Cruise for a Corpse
Who killed Niklos Karaboudjan? Surely not Hector his devoted butler of more than 25 years, although there was more to their relationship than met the eye! Or perhaps it was his only daughter, Daphne, she may not have forgiven him for trying to marry her off to Julio? And then there is Julio himself. Is he really who he seems? Maybe he too had a motive to do away with Niklos? Everyone else did! Tom, his accountant, who's in a spot of financial bother and who is having an affair with Niklos' own loving wife, Father Fabiani who has a gambling problem, and that's just the tip of the iceberg.
I could fill this page top to bottom listing the suspects together with their respective motives that have been tightly woven into this murder story in which you play the detective, Raoul Dusentier, and try your hand at exposing the murderer. It all begins when you receive an invitation to join a cruise on an old sailing ship that Niklos Karaboudjan has recently acquired and refurbished. It used to be a pirate ship and it's rumoured that there's treasure hidden somewhere on board. Reason enough, maybe, for someone to do away with Niklos, without the myriad of other motives you will have to grapple with when you climb aboard and find your host with a knife in his back.
This cocktail of potential murderers and motives would give even Agatha Christie a run for her money. It's definitely not for the faint hearted, those who can't take too much frustration, or for anyone who likes to breeze along through their computer games without a single chewed nail. For this one you need stamina, I can promise you, plus gallons of black coffee, several packets of fags (if only), and even then your patience may be tested.
Both our reflections this issue are of French origin, and like Ween, Cruise for a Corpse has the occasional problem with its English translation, but who cares? It's a tough little mystery that will keep you guessing and, if you are anything like me, keep you glued to your computer screen. It was first released in 1991 and the graphics are still fairly respectable. This is one for the who-dunnit fans, and then, only those with infinite patience. But it's certainly worth the effort, and especially now that the game is a budget release.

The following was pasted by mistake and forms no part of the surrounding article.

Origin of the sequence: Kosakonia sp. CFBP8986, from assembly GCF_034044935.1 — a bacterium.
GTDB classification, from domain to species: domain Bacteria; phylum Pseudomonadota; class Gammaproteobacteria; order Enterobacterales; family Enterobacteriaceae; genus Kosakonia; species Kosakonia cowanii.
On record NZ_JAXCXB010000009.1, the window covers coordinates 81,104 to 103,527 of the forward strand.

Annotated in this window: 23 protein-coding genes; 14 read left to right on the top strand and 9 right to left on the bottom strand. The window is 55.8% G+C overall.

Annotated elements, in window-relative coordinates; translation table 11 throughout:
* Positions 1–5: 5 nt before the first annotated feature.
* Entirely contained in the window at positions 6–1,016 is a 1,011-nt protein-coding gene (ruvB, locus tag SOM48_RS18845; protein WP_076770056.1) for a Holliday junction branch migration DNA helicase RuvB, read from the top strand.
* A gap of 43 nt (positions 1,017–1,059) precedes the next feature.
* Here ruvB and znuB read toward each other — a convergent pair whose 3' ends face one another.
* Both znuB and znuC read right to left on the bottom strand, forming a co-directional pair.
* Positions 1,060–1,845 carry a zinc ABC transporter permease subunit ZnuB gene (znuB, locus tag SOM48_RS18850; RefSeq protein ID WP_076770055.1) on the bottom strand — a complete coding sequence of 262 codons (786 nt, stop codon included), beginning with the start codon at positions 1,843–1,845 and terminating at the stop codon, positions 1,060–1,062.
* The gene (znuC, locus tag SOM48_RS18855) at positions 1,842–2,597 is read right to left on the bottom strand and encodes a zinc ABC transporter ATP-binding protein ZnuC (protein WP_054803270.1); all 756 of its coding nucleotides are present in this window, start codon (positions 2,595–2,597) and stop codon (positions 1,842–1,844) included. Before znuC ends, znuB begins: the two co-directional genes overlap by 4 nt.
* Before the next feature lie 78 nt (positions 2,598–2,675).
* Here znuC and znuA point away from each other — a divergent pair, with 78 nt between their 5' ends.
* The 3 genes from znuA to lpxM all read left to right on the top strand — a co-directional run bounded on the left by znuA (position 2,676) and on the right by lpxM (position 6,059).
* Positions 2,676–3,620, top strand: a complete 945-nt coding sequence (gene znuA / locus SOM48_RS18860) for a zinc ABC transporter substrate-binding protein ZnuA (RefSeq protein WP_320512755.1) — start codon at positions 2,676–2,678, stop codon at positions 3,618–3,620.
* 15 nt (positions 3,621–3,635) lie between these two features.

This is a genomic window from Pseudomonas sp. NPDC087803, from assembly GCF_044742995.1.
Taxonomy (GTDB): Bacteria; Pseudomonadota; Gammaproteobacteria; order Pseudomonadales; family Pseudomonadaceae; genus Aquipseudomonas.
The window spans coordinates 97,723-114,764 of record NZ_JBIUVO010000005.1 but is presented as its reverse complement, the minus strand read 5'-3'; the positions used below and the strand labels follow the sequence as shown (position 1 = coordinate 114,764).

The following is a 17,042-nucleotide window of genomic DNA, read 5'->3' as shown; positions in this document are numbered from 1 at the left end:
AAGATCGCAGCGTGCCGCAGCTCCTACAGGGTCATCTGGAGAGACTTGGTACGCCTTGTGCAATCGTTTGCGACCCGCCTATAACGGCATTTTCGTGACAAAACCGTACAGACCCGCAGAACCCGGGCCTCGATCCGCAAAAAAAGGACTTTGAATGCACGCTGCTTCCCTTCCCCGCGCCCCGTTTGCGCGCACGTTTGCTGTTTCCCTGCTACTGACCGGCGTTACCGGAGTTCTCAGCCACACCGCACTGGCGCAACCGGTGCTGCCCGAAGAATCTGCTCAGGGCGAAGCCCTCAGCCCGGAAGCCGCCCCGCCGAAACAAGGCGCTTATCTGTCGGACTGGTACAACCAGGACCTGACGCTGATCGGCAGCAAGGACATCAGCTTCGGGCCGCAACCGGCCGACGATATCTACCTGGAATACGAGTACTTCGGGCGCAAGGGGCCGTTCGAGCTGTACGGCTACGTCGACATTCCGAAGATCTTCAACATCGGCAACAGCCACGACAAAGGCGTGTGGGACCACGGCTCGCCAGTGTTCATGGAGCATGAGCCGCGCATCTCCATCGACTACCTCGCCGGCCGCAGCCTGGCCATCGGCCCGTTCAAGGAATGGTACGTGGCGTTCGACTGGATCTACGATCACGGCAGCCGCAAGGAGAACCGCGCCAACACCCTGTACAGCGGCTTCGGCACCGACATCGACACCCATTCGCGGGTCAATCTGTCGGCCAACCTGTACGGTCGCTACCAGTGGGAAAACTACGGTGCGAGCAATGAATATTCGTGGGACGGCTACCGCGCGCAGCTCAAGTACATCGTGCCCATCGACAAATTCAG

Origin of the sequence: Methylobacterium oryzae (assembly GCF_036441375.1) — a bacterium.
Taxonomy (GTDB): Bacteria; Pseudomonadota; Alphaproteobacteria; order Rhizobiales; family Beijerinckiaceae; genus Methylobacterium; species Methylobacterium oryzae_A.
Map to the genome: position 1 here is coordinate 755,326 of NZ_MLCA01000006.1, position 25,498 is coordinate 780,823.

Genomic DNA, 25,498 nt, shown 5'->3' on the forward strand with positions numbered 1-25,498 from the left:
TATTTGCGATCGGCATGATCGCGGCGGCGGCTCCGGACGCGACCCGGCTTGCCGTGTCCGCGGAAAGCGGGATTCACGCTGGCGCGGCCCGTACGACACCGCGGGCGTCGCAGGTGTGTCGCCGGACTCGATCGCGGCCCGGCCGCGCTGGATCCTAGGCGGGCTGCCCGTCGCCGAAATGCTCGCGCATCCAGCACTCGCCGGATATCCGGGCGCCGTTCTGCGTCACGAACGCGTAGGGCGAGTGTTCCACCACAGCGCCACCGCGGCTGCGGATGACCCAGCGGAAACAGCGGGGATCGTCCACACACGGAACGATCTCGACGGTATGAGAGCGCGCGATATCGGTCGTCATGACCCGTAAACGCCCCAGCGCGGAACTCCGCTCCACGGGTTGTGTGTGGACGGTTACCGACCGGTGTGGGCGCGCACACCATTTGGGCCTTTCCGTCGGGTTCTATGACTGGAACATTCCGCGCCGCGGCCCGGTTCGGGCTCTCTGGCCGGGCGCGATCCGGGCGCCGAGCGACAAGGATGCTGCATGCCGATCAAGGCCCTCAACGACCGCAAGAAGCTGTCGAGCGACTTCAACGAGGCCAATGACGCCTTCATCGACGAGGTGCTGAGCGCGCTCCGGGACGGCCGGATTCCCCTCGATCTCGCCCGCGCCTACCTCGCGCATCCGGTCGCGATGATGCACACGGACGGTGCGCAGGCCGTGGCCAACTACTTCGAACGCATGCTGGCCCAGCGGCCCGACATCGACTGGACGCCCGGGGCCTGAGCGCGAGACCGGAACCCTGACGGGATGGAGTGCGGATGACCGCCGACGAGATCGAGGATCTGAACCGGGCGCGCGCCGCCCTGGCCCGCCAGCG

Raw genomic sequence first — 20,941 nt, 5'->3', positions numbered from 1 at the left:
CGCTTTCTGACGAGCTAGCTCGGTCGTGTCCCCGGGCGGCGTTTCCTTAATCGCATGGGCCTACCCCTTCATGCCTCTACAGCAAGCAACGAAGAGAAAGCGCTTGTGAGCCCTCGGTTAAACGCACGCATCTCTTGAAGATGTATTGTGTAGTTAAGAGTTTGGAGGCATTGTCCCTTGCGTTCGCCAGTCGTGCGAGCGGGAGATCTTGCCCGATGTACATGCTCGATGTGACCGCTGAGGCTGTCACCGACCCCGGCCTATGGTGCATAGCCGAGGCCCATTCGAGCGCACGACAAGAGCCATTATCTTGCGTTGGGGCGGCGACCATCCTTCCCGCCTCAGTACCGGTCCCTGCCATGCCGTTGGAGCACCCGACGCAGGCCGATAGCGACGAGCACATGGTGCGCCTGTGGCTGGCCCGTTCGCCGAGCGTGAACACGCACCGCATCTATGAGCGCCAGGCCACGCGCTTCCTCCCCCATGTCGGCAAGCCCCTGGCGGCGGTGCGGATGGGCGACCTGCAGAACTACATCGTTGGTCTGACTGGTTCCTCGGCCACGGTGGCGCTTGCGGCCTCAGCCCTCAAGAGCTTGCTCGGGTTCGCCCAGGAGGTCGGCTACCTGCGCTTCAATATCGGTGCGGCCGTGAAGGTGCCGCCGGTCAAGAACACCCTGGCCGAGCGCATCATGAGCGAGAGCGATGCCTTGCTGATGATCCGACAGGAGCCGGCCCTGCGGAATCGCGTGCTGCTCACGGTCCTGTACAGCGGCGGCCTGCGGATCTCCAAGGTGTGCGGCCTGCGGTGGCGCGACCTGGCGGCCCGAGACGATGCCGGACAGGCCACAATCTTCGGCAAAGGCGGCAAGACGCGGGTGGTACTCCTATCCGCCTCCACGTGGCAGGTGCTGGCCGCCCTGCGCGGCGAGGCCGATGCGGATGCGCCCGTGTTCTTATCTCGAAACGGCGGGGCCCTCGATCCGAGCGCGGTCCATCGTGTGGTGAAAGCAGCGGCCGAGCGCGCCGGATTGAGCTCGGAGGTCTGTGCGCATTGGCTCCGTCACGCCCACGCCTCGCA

It is a game where you can really slip into the story. You can poke around everywhere, look at everything, but be prepared for the odd red herring or three. And be prepared also for a liberal dose of conversation. Like every good police officer you need to interrogate your suspects again, and then again, and this, perhaps, leads to the one slightly flawed aspect of the game. Of course, there is always a lot of dialogue in detective games, so Cruise can't really be criticised for this, the problem is that as you progress from person to person the list of questions grows and grows and, unless you have a phenomenal memory, eventually you'll forget who you have asked what - or is that what you have asked who?
It's tricky so hoard up a good supply of perseverance before you try your hand at detecting in this game. Just take it easy, that's my advice ... and be methodical. Though it could have had a little more detecting and a little less interrogating, on the whole I thought Cruise for a Corpse was a great little game.
See the metzomagic.com Cruise for a Corpse walkthrough.
Copyright © Rosemary Young 1995.
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